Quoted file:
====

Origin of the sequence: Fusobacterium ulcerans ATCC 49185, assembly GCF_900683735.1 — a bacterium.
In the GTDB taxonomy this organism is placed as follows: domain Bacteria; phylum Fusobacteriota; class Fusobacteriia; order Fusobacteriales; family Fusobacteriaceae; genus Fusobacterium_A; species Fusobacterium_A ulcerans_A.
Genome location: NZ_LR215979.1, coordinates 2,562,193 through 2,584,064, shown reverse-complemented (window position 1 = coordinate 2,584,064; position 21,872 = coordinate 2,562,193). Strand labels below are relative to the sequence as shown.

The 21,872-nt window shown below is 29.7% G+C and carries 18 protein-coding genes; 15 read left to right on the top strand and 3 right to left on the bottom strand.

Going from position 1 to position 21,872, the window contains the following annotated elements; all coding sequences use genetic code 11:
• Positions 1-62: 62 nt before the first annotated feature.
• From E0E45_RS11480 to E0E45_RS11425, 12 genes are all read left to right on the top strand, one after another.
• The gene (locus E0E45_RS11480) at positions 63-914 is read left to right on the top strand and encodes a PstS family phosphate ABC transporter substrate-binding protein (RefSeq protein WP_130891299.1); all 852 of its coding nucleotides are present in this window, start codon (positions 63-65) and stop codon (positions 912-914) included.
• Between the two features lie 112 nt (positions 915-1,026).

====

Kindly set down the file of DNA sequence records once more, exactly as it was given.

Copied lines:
Origin of the sequence: Fusobacterium ulcerans ATCC 49185, assembly GCF_900683735.1 — a bacterium.
In the GTDB taxonomy this organism is placed as follows: domain Bacteria; phylum Fusobacteriota; class Fusobacteriia; order Fusobacteriales; family Fusobacteriaceae; genus Fusobacterium_A; species Fusobacterium_A ulcerans_A.
Genome location: NZ_LR215979.1, coordinates 2,562,193 through 2,584,064, shown reverse-complemented (window position 1 = coordinate 2,584,064; position 21,872 = coordinate 2,562,193). Strand labels below are relative to the sequence as shown.

The 21,872-nt window shown below is 29.7% G+C and carries 18 protein-coding genes; 15 read left to right on the top strand and 3 right to left on the bottom strand.

Going from position 1 to position 21,872, the window contains the following annotated elements; all coding sequences use genetic code 11:
• Positions 1-62: 62 nt before the first annotated feature.
• From E0E45_RS11480 to E0E45_RS11425, 12 genes are all read left to right on the top strand, one after another.
• The gene (locus E0E45_RS11480) at positions 63-914 is read left to right on the top strand and encodes a PstS family phosphate ABC transporter substrate-binding protein (RefSeq protein WP_130891299.1); all 852 of its coding nucleotides are present in this window, start codon (positions 63-65) and stop codon (positions 912-914) included.
• Between the two features lie 112 nt (positions 915-1,026).